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@cobweb

found out about stem cells after my first TKR which has been bad. 5 years next moth and still swollen and painful. Surgeons think its lose and want to do it again. I did hear about stem cells and PRP and found prp to work the best. I have the injection once a year. Takes care of the arthritis and pain in the knee. Dont trust the operation. Have friends with success and failures. Not surea t this time what to do with the tkr. the thought of redoing it is not a good one.

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@cobweb That's great that you are getting relief from PRP. I have actually never known anyone who had that, is it covered by insurance?
I think when you go to sites such as this and read about knee replacements you have to keep in mind that most often the people who are looking for information are the ones who have had problems. Those of us who have had great TKRs are much less apt to have a need to seek out information.
If at some point you do decide to have a second TKR just make sure you research and get the possible surgeon who you can. In my opinion, that is what makes the biggest difference in the success or failure of the surgery. I have never regretted having the TKRs. I was limited in how far I could walk before and now I can walk forever — well, almost.
JK

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@chigirl

Had a knee replacement nine months ago (January). When I kneel, i can feel the replacement and it hurts. Am I alone or is this normal?

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I have had both knees replaced
I can kneel on one but not the other
Don't know why
.

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@contentandwell

@cobweb That's great that you are getting relief from PRP. I have actually never known anyone who had that, is it covered by insurance?
I think when you go to sites such as this and read about knee replacements you have to keep in mind that most often the people who are looking for information are the ones who have had problems. Those of us who have had great TKRs are much less apt to have a need to seek out information.
If at some point you do decide to have a second TKR just make sure you research and get the possible surgeon who you can. In my opinion, that is what makes the biggest difference in the success or failure of the surgery. I have never regretted having the TKRs. I was limited in how far I could walk before and now I can walk forever — well, almost.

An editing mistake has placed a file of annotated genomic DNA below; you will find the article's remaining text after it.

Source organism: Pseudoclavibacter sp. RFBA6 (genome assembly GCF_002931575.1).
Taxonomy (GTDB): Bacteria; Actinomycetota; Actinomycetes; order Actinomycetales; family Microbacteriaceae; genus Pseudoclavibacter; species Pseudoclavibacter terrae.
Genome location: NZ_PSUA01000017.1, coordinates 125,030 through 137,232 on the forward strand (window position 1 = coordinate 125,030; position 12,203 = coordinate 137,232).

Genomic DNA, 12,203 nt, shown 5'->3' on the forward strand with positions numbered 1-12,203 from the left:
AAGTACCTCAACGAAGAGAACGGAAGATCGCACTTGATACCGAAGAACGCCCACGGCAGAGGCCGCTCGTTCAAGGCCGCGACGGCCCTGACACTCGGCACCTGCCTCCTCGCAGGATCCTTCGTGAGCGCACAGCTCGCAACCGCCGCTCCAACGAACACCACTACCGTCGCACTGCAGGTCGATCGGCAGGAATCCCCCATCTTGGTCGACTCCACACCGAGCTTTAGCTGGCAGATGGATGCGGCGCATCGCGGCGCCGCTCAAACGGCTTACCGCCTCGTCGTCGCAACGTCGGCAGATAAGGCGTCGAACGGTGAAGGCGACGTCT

JK

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Some peoples insurance covers it. Mine does not. I will gladly pay $1000 not to go thru TKR again.

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@cobweb

Some peoples insurance covers it. Mine does not. I will gladly pay $1000 not to go thru TKR again.

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@cobweb: I thought I remembered you mentioning PRP at some point, and I’m glad it worked for you. As I mentioned, not that my second knee is about to go bad – based on time progression between shoulder surgeries (right-left),
I have about 3 years left – but I’m with you to not want another TKR, even though mine was average in pain, above average in mobility. And compared to permanent limited artificial knee functions, the money seems worth it if one can keep the old knee in working order without too much pain.

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You sound like me! I'm not gardening much, except for weeding, because I had my second knee replaced at 4 months. I have briefly knelt to look under my bed, using a pad, but its really uncomfortable. But doable when necessary

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@johnbishop

Here’s a link for them on Home Depot
https://www.homedepot.com/p/Husky-Gel-Soft-Cap-Knee-Pad-HD00148/304021291
Probably others similar would work

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I need a pair also. I love to kneel down w my grandchildren but can not stand the "feeling" of kneeling on these knees!! Both are done. I know this is a year ago but wanted to chime in.

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@curlsnj

I need a pair also. I love to kneel down w my grandchildren but can not stand the "feeling" of kneeling on these knees!! Both are done. I know this is a year ago but wanted to chime in.